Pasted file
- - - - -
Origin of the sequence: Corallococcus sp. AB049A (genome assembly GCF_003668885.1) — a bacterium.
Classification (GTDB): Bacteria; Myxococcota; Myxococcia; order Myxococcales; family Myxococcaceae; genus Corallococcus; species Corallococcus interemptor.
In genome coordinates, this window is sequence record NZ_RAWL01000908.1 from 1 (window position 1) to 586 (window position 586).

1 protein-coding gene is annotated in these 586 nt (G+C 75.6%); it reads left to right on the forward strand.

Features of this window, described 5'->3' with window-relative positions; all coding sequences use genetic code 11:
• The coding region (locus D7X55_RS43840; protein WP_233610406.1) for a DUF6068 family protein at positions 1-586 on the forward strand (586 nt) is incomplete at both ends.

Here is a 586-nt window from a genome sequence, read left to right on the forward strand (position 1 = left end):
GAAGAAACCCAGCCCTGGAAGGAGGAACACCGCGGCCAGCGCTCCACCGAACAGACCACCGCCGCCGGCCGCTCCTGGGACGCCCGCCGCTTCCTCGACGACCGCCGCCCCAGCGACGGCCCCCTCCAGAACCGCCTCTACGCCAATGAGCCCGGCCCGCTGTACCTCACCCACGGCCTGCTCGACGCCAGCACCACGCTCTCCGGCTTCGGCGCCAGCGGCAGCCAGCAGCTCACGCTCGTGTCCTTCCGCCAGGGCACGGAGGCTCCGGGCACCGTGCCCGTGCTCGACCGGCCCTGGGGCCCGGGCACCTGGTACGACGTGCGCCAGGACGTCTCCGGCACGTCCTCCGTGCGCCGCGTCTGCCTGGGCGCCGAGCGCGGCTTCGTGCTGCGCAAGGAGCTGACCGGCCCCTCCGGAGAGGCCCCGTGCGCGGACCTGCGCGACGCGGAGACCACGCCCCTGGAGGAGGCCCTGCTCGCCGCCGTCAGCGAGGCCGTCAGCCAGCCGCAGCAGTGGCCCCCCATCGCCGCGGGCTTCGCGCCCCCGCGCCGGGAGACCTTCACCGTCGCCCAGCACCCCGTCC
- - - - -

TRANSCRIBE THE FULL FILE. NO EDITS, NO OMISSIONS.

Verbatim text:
Origin of the sequence: Corallococcus sp. AB049A (genome assembly GCF_003668885.1) — a bacterium.
Classification (GTDB): Bacteria; Myxococcota; Myxococcia; order Myxococcales; family Myxococcaceae; genus Corallococcus; species Corallococcus interemptor.
In genome coordinates, this window is sequence record NZ_RAWL01000908.1 from 1 (window position 1) to 586 (window position 586).

1 protein-coding gene is annotated in these 586 nt (G+C 75.6%); it reads left to right on the forward strand.

Features of this window, described 5'->3' with window-relative positions; all coding sequences use genetic code 11:
• The coding region (locus D7X55_RS43840; protein WP_233610406.1) for a DUF6068 family protein at positions 1-586 on the forward strand (586 nt) is incomplete at both ends.

Here is a 586-nt window from a genome sequence, read left to right on the forward strand (position 1 = left end):
GAAGAAACCCAGCCCTGGAAGGAGGAACACCGCGGCCAGCGCTCCACCGAACAGACCACCGCCGCCGGCCGCTCCTGGGACGCCCGCCGCTTCCTCGACGACCGCCGCCCCAGCGACGGCCCCCTCCAGAACCGCCTCTACGCCAATGAGCCCGGCCCGCTGTACCTCACCCACGGCCTGCTCGACGCCAGCACCACGCTCTCCGGCTTCGGCGCCAGCGGCAGCCAGCAGCTCACGCTCGTGTCCTTCCGCCAGGGCACGGAGGCTCCGGGCACCGTGCCCGTGCTCGACCGGCCCTGGGGCCCGGGCACCTGGTACGACGTGCGCCAGGACGTCTCCGGCACGTCCTCCGTGCGCCGCGTCTGCCTGGGCGCCGAGCGCGGCTTCGTGCTGCGCAAGGAGCTGACCGGCCCCTCCGGAGAGGCCCCGTGCGCGGACCTGCGCGACGCGGAGACCACGCCCCTGGAGGAGGCCCTGCTCGCCGCCGTCAGCGAGGCCGTCAGCCAGCCGCAGCAGTGGCCCCCCATCGCCGCGGGCTTCGCGCCCCCGCGCCGGGAGACCTTCACCGTCGCCCAGCACCCCGTCC